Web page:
ABC of OPTBook ReviewSymposium

From “Assigned Residence” to “Zone”

Introduction to the Book Review Symposium on The ABC of the OPT

Israel’s occupation or “control” (as the book prefers to call it) of Palestinian Territory that began with six days in June 1967, presents a depressing and tragic political and moral conundrum. For the international lawyer, it is also a legal laboratory of global relevance. “The Israeli occupation of Palestine embodies a fateful and troubling paradox regarding international law that we must acknowledge and think our way through”, writes Michael Lynk, …


South and East Asian Perspectives on International LawSymposium

Multiperspectivism in and on international law

The symposium on “South and East Asian perspectives on international law” postulates that perspectives matter for the understanding, interpretation, and application of international law. I agree, but would like to caution against throwing out the baby with the bathwater by giving up the never-ending struggle for a bottom-up universalisation of the international legal discourse. Our scholarly approaches, arguments and assessments are value-loaded and connect to underlying political and theoretical preferences …


Current Developments

Voting down international law?

Lessons from Switzerland for compensatory constitutionalism

There was quite some relief in Switzerland when it became clear on Sunday 25thNovember that the so called “initiative on democratic self-determination” had been rejected by the voters (the end result with 66 percent no-votes was much clearer than expected). While it is nothing new in Switzerland that popular initiatives are launched which lead to conflicts with international law (just remember the popular initiatives on the ban of minarets, on the …


Debating "Beyond Human Rights"Symposium

Part 2: Simple international rights, global constitutionalism, and scholarly methods

The rejoinder to comments on “Beyond Human Rights” continued

This post continues Anne Peters rejoinder  Roland Portmann’s main point is that national (domestic) law principles and practices matters crucially for the legal status of the individual, and that we must study closely the “interface of domestic constitutional law and international law.” He also highlights the importance of domestic law on the incorporation of international (treaty) law. Portmann is right in pointing out that direct effect is crucial. I would …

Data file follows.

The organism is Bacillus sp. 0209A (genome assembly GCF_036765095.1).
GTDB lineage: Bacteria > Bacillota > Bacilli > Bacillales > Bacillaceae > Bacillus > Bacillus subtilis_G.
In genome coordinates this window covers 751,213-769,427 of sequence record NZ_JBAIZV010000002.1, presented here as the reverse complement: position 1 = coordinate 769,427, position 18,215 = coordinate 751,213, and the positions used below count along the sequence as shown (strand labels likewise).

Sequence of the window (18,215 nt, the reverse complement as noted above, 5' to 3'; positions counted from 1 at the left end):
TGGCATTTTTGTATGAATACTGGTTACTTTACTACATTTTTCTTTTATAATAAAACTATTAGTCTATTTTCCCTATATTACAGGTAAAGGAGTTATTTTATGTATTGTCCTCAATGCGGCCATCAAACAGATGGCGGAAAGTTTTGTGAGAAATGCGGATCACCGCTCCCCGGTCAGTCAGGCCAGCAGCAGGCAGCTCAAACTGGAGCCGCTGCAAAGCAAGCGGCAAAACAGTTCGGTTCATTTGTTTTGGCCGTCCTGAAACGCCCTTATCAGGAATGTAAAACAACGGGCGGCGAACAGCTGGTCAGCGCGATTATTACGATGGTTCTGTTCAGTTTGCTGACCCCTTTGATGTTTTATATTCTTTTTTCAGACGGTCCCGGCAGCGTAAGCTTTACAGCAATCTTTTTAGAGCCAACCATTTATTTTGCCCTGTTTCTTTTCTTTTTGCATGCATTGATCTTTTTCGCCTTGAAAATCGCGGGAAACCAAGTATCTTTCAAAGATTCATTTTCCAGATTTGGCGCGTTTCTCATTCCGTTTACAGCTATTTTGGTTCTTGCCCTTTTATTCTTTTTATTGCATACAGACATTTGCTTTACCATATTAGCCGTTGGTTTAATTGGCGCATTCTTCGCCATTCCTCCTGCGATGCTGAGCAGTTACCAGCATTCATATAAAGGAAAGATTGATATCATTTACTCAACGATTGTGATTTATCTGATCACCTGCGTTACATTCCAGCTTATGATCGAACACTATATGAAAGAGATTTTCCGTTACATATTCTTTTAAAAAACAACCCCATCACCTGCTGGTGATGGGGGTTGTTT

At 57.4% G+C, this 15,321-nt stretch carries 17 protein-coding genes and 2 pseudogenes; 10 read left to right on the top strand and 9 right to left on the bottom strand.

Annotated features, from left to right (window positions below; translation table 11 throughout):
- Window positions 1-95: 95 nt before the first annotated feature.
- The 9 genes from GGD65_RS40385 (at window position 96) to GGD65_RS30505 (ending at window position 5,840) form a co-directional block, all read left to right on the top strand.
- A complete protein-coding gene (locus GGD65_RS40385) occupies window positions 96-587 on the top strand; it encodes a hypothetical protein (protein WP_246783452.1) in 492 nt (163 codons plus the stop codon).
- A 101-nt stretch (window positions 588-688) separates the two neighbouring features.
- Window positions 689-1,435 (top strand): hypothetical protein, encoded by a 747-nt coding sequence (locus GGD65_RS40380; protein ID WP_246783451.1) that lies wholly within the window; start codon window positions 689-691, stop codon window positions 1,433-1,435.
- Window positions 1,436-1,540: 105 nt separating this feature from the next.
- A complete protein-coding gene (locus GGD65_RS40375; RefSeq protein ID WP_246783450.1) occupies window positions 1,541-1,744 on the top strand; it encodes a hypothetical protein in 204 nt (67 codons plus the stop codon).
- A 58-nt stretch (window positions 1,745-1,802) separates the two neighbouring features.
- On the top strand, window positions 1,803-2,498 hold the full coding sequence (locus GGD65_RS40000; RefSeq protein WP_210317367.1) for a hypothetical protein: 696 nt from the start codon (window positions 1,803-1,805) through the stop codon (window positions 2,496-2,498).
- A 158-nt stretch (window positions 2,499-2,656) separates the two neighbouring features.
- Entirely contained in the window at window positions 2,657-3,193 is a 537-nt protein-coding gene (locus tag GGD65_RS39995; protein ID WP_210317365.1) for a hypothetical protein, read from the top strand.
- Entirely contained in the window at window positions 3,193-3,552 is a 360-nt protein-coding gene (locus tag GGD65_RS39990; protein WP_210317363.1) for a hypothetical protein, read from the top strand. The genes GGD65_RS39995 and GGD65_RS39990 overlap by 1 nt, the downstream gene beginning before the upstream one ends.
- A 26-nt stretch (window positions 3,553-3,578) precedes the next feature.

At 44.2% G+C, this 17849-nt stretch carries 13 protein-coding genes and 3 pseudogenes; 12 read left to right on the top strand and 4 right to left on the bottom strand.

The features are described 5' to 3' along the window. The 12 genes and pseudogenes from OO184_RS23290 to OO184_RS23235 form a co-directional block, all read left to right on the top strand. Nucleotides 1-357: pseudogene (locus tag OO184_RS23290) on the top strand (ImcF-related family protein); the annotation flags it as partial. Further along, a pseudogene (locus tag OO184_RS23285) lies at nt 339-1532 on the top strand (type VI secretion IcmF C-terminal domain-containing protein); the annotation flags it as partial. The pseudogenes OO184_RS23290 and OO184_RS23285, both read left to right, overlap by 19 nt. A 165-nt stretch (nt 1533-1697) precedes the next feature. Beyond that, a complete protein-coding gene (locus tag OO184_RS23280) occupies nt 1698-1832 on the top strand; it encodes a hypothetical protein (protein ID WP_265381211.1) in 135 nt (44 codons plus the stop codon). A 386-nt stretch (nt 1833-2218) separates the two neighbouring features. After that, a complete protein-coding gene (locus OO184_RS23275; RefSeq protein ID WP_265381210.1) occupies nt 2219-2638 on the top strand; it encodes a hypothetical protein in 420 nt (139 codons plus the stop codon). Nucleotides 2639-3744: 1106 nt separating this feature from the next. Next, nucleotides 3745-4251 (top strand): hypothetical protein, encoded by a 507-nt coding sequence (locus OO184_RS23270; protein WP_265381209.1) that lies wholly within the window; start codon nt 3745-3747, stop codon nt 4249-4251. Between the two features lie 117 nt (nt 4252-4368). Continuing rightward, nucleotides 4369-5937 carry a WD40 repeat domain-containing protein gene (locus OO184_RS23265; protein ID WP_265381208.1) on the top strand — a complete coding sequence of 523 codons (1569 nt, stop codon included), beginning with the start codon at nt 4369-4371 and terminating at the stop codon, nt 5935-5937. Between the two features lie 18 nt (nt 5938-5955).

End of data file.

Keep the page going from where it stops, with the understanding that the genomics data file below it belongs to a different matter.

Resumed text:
Debating "Beyond Human Rights"Symposium

Simple international rights, global constitutionalism, and scholarly methods

A rejoinder to comments on “Beyond Human Rights” – part 1

An unexpected, organized, serious, and multiple engagement with arguments put forward in a manuscript which has gained shape, has grown, was written and re-written, was shrunk, cut, re-arranged, and which haunted my nights over so many years, which was proof-read and re-read so many times (though without detecting a number of embarrassing typos) − such an engagement is surely the most precious gift any scholar can ever receive. I am …


SymposiumVerfassungs- und Völkerrecht im Spannungsverhältnis

Let Not Triepel Triumph

How To Make the Best Out of Sentenza No. 238 of the Italian Constitutional Court for a Global Legal Order

(This article has previously been published on EJIL: talk!) The Italian Constiutional Court’s decision no. 238 of 22 Oct. 2014 (unofficial translation into English) already inspired a flurry of comments in the blogosphere (see in EJIL talk! Christian Tams (24 Oct. 2014) and Theodor Schilling (12 Nov. 2014); on the Verfassungsblog amongst others Filippo Fontanelli (27 Oct. 2014); on Opinio Juris (19 Nov. 2014); on the Völkerrechtsblog Felix Würkert (11 Dec. 2014)); see also …